It was 51 degrees and raining in Cambridge today, but through the alternating downpour and drizzle we made our way to the Barker Center to begin the second annual Mellon School for Theatre and Performance Research. Some of us (ahem) came from warmer climes; some of us from around the world: Poland, France, Turkey, Brazil, Germany, England, to name a few. Enthusiasm was high, coats were wet, and logistics were brief. After a short welcome and our first round of meet-and-greets, we were off to our respective seminars.
We began as the study of theatre and philosophy must perhaps always begin, perhaps always will begin: with Plato. It was the Symposium in “Theatre and Philosophy,” The Republic in “Theatre and Democracy” (along with Aristotle, de Tocqueville, and Nietzsche). Reports on The Republic discussion are still coming in, but this blogger was party to the Symposium symposium first hand. What to make of the irrepressible theatricality of Plato’s dialogue on love? Is it philosophical illustration, embodied example, proto-novel, theatre-by-another-name? And what of its great humor and pathos, its ability to straddle (as Socrates says all great dramatists must) both comedy and tragedy? Is Plato perhaps not the great anti-theatricalist progenitor of all our dramatic nightmares? Is he perhaps… one of us?
This last thought might be one summary of the central claim made by Martin Puchner in his opening address this evening. “Come hither, O fire-god, Plato now has need of thee,” a young choregus and dramatist supposedly declared as he burned his first tragedy en route to become a student of Socrates. (So says Diogenes Laertius, though we have our doubts as to the accuracy of the quote.) But what if Plato was not casting to ashes the whole institution of the theatre but setting aside (in quite a dramatic way) his juvenilia in favor of seeking out new dramatic forms? It is a theory born out by the multi-century evidence of the Socrates Play, a genre (of sorts) composed of tragedies, comedies, and even operas that take Socrates as their subject and the Platonic dialogue as their model. It is a small but illustrious coterie of dramatists who have taken up the mantle of Socrates and Plato. “In art I am Platonic,” said Oscar Wilde. So too, in one way or another, did Voltaire and George Bernard Shaw and Georg Kaiser, to name just a few; even Broadway got into the act at one point (two cheers for Barefoot in Athens). If we of the theatre have been too quick to declare anti-theatrical prejudice at even the slightest inkling of critique, it is perhaps because we have harbored an anti-philosophical prejudice. Perhaps, without prejudice, there is not so much critique as connection and correction.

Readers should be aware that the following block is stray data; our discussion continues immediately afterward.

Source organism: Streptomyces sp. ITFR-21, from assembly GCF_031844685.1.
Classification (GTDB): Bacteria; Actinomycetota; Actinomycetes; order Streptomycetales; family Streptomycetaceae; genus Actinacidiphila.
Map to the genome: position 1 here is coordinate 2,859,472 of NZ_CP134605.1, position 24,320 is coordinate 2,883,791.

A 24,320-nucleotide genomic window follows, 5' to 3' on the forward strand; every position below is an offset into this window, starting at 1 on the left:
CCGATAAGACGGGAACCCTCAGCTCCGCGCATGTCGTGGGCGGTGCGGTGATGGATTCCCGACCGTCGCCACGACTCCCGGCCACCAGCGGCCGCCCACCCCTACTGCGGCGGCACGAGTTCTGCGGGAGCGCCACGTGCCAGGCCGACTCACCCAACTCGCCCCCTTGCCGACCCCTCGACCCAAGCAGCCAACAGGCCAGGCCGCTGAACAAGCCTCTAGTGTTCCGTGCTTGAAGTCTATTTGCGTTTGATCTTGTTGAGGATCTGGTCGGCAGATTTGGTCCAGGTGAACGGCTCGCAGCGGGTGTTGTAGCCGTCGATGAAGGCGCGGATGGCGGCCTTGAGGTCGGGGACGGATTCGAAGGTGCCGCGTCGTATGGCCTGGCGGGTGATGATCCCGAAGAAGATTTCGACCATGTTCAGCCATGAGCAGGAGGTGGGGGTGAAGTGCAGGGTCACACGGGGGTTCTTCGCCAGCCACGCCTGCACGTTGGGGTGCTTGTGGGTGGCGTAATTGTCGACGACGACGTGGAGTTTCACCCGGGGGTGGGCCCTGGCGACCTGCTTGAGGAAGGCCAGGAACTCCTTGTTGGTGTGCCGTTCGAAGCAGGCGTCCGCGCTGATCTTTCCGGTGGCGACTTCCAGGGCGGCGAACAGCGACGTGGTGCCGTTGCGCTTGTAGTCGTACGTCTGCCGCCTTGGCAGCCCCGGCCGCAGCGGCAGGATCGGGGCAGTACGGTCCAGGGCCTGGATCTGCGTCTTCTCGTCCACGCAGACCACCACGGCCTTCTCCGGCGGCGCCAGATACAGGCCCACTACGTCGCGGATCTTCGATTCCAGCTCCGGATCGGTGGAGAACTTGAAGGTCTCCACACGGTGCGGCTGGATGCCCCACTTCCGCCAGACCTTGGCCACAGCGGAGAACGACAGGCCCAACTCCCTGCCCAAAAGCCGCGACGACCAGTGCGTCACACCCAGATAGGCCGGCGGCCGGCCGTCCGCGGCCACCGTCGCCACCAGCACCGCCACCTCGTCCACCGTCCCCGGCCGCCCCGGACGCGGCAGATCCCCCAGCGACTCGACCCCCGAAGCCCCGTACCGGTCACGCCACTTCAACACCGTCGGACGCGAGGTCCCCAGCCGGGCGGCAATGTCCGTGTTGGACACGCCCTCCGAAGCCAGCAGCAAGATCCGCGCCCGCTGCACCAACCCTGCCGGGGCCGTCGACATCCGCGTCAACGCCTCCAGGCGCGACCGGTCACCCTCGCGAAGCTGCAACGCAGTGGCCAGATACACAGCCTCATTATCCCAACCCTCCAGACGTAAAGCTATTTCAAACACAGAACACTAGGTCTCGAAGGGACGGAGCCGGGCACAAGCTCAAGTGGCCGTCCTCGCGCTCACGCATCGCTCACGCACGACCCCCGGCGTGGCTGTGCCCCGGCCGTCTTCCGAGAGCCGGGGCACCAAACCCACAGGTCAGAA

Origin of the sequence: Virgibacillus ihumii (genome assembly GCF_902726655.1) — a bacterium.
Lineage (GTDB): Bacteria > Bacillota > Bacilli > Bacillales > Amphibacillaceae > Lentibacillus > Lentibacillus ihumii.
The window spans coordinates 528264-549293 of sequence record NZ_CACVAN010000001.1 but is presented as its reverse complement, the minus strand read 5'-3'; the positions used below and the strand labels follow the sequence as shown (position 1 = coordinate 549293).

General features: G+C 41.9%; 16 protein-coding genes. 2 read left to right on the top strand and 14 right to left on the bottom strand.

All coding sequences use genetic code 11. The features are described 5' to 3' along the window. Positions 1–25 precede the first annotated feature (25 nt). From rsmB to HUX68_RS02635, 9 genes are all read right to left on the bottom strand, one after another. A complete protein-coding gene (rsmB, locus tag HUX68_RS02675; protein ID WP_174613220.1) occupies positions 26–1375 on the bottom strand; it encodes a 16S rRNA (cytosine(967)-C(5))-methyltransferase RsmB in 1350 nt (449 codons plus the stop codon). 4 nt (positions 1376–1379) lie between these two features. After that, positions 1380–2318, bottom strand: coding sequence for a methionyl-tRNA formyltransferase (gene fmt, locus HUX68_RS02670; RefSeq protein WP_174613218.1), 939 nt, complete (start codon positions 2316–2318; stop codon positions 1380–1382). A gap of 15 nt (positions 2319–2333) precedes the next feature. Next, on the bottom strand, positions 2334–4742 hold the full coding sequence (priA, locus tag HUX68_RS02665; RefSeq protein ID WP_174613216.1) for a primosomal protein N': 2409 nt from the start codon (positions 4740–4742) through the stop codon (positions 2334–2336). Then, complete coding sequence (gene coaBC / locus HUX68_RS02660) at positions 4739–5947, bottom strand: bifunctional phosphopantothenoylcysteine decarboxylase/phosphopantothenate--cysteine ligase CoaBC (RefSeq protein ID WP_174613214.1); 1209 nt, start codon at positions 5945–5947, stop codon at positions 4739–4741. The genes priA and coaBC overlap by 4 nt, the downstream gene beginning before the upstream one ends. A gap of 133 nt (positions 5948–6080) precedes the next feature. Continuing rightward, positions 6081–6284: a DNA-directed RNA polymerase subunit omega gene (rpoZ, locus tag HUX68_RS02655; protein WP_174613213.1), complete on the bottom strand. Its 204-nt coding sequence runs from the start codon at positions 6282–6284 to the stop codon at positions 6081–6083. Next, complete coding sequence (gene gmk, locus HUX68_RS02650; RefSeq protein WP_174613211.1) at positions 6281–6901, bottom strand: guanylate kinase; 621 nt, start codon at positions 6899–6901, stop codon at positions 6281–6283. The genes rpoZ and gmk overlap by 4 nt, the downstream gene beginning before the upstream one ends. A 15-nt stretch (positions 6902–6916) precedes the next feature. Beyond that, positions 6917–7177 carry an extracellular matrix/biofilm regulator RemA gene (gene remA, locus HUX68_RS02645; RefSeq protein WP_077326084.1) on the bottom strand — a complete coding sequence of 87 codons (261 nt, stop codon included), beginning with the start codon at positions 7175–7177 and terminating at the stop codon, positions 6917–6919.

But what of the actor? (A preview to our discussions of Brecht.) What of the body? (A recurring concern in Plato’s works; perhaps theatre is not only of the body, perhaps it uses bodies to certain ends.) What of the anti-Platonic turn in twentieth century philosophy? (A trend with exceptions and a fast-forward to Badiou.) Perhaps obscurity is a feature of this genre, a feature of this whole subject of study. (Perhaps, perhaps…)
The idea was raised in the “Theatre and Philosophy” seminar that the Symposium is a study in re-enactment, a work that prompts us to re-enactment. We did our best to re-enact its philosophical and dramatic concerns in workshop, but we perhaps came closest in our evening festivities. We retired to Martin’s home, took up our wine glasses and plates of tapas, and now—dinner party props firmly in hand (with a nod to Andrew Sofer and a forward glance to Davids Herskovits and Greenspan)—we commenced discussions of theatre, philosophy, and almost everything in between.
The terrible weather is supposed to continue all week, but we are steeled. We are lovers of theatre, certainly. And perhaps also lovers of wisdom -- which according to Socrates in the Symposium, makes us philosophers all.